TSB and Santander staff bonuses may be affected by City fines | Banking operations

Bankers at TSB and Santander UK are at risk of having their annual bonuses cut after the high street lenders were hit with multi-million pound fines by the City regulator last month.

The retail banks’ respective pay committees are currently considering how much money to allocate to bonus pools for all staff, and are believed to take into account penalties linked to failures around TSB’s IT meltdown in 2018, and Santander UK’s anti-money laundering controls. .

This could mean Santander UK’s around 20,000 staff – including managers – could be forced to share less than the £213m they collectively took home in bonuses last year.

The Financial Conduct Authority fined Santander £107.7m in early December after discovering “serious and persistent gaps” in its money laundering controls, which resulted in £298m of suspicious transactions passing through business customer accounts between 2012 and 2017.

Santander would not confirm whether any current or former executives will face targeted cuts to their bonuses as a result of last month’s penalty, but said: “The bonus pool is determined taking into account performance against a balanced scorecard. This will take into account any fines.”

Meanwhile, TSB’s 5,700 staff and its senior managers are waiting to hear whether they will share less than the £27m they were paid in bonuses last year, after the FCA hit the bank with a long-delayed fine over a botched IT migration that cost millions of bank customers locked out of their accounts for several weeks in 2018.

The regulator fined the bank £48m in mid-December for “widespread and serious” failings linked to the debacle, which arose as part of its separation from its former parent, Lloyds Banking Group.

Any cuts to TSB’s variable pay pool could end up strengthening the unions’ demands for higher pay, given that pay negotiations for 2023 are currently underway.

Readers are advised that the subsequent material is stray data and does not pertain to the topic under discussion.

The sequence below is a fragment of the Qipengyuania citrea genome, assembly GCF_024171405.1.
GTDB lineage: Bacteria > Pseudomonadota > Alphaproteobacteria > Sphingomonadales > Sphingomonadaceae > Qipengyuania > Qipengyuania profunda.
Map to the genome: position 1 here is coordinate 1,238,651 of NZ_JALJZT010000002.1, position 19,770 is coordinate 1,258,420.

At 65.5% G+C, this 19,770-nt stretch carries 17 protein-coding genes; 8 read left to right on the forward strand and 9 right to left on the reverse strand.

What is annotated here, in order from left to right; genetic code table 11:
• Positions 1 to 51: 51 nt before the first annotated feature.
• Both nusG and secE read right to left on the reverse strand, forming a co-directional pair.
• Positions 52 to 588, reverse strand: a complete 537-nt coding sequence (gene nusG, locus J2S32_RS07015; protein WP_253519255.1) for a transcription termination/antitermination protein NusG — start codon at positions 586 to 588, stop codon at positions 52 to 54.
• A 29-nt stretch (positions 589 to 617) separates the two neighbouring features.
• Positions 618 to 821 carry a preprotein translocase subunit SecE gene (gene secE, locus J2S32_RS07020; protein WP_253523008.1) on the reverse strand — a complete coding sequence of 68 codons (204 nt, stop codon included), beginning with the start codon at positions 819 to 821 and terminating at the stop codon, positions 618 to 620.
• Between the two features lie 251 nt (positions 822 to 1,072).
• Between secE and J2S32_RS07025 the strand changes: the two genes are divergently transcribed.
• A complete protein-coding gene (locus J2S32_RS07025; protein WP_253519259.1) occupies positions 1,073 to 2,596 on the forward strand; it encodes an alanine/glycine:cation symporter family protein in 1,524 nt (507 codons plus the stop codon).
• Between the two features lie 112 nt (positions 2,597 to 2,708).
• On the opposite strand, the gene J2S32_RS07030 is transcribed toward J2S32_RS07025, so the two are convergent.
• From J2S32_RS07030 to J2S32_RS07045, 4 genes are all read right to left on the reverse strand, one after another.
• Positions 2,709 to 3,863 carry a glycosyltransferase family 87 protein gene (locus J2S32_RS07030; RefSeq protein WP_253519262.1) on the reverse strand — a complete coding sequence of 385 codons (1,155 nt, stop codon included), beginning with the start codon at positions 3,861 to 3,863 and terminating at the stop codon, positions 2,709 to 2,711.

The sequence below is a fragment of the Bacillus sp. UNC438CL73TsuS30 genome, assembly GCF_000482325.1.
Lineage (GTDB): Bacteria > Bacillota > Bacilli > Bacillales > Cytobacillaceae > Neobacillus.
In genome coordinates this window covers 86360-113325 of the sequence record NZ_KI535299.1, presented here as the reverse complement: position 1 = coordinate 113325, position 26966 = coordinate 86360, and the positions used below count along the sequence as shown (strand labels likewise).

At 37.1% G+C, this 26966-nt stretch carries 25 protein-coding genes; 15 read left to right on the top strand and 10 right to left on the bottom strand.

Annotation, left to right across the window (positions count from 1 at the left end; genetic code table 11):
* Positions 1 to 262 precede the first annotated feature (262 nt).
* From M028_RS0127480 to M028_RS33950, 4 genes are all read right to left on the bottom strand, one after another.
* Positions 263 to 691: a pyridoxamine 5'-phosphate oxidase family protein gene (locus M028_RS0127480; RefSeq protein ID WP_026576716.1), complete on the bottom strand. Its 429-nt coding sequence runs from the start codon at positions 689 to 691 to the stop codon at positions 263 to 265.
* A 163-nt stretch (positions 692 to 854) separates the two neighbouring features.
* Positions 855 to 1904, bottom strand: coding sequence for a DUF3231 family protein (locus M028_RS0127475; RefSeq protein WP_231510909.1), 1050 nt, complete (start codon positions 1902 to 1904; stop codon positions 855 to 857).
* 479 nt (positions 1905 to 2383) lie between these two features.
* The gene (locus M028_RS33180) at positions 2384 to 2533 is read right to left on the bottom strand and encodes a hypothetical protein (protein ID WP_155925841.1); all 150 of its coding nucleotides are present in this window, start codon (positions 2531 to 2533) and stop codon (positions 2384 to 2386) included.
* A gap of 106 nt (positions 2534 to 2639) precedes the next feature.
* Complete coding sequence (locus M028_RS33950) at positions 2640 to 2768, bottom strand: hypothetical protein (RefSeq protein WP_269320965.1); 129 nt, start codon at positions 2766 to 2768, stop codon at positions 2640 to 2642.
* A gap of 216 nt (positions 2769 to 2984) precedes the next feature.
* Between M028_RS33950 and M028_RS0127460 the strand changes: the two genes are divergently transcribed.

“Obviously, at this time of year, TSB employees are interested in what their variable pay will be,” said Ged Nichols, general secretary of the Accord union. “These questions are part of our ongoing discussions with TSB. We hope to be able to reach an agreement in principle with the bank relatively soon, so that we can submit it to our members for a final decision.”

TSB said: “The final decision on the award of variable pay will be made by the remuneration committee later this month and announced when we publish results.”

However, targeted cuts in executive bonuses are unlikely. All the managers who worked at the bank in 2018 have since left TSB, and had their own bonuses for 2018 canceled in light of the meltdown.

Metro Bank’s pay committee will also be forced to consider whether its own staff and executive bonuses should be affected by a £10m fine announced last month in relation to the 2019 accounting scandal.

The regulator’s three-year investigation concluded that Metro misled investors, failing to properly warn them after discovering it had wrongly classified £900m of loans as less risky than they actually were.

Metro Bank declined to comment.

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